Expenditure on primary health care

Effective primary health care is the cornerstone for efficient, people-centred, and equitable health systems. The COVID-19 pandemic has shown that for health systems to be resilient in the face of health crises, strong primary and community health care – the frontline of all health systems – is essential.

In 2020, primary health care accounted for around 13% of all health spending on average across EU countries, ranging from 8% in Romania to around 18% in Lithuania (Figure 5.11). In most EU countries, primary health care spending as a share of total health spending remained relatively constant between 2015 and 2019 suggesting expenditure growth was in line with overall health spending. Yet, there was a slight drop in this proportion in 2020 as a result of strong growth in spending on inpatient care and a widespread reduction in dental care spending.

Analysing the composition of primary care spending reveals that around half of it refers to general outpatient care services on average across EU countries. A further 36% is related to dental care. Prevention services (9%) make up most of the remaining part. Looking at specific country examples, the share of general outpatient care in ambulatory settings is particularly high in Poland and Cyprus, reaching 13% of all health spending. In Germany, Austria, Romania and Luxembourg, spending on general outpatient care is much lower in relative terms, accounting for less than 5% of total health spending (Figure 5.11).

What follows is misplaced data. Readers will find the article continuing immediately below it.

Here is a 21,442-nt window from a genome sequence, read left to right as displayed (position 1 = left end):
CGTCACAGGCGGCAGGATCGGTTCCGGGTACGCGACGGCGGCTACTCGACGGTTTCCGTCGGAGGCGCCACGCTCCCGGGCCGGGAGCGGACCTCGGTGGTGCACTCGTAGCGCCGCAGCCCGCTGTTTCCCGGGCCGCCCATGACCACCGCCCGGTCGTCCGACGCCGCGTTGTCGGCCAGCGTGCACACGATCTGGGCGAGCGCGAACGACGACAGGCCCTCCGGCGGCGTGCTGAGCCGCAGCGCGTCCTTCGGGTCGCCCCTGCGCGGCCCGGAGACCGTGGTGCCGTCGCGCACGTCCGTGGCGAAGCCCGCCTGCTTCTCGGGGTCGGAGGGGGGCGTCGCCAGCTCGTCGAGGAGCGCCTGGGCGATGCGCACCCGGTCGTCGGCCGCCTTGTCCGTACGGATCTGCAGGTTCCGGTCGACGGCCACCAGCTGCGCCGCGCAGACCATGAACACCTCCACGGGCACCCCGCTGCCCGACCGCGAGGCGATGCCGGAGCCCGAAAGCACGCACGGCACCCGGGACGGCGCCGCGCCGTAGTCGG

While only accounting for a moderate share of overall health spending, spending on prevention and public health increased significantly in some EU countries with the onset of the COVID-19 crisis (see indicator “Health expenditure by type of good and service”). Yet, even after the strong one-off growth in 2020 – mainly related to COVID-19 public health management, extensive testing to detect the virus, pandemic surveillance and emergency co-ordination, spending on preventive measure still only accounts for around 3% of overall health spending (Figure 5.12). While there is some variation in this proportion across EU countries – ranging from more than 5% in Italy, Finland and Luxembourg to around 1% in the Slovak Republic – it is generally perceived to be insufficient. An important lesson of the COVlD-19 pandemic is that the health status of populations needs to be improved to make people more resilient against future health system emergencies. Cross-country analysis has shown that countries where the population was less obese and less likely to smoke generally had better health outcomes during the pandemic (OECD, forthcoming[1]).


[2] Mueller, M. and D. Morgan (2018), “Deriving preliminary estimates of primary care spending under the SHA 2011 framework”, OECD, Paris, https://www.oecd.org/health/health-systems/Preliminary-Estimates-of-Primary-Care-Spending-under-SHA-2011-Framework.pdf.

[1] OECD (forthcoming), Ready for the Next Crisis? Investing in Resilient Health Systems, OECD Health Policy Studies, OECD Publishing, Paris.

Metadata, Legal and Rights

This document, as well as any data and map included herein, are without prejudice to the status of or sovereignty over any territory, to the delimitation of international frontiers and boundaries and to the name of any territory, city or area. Extracts from publications may be subject to additional disclaimers, which are set out in the complete version of the publication, available at the link provided.

© OECD/European Union 2022

The use of this work, whether digital or print, is governed by the Terms and Conditions to be found at https://www.oecd.org/termsandconditions.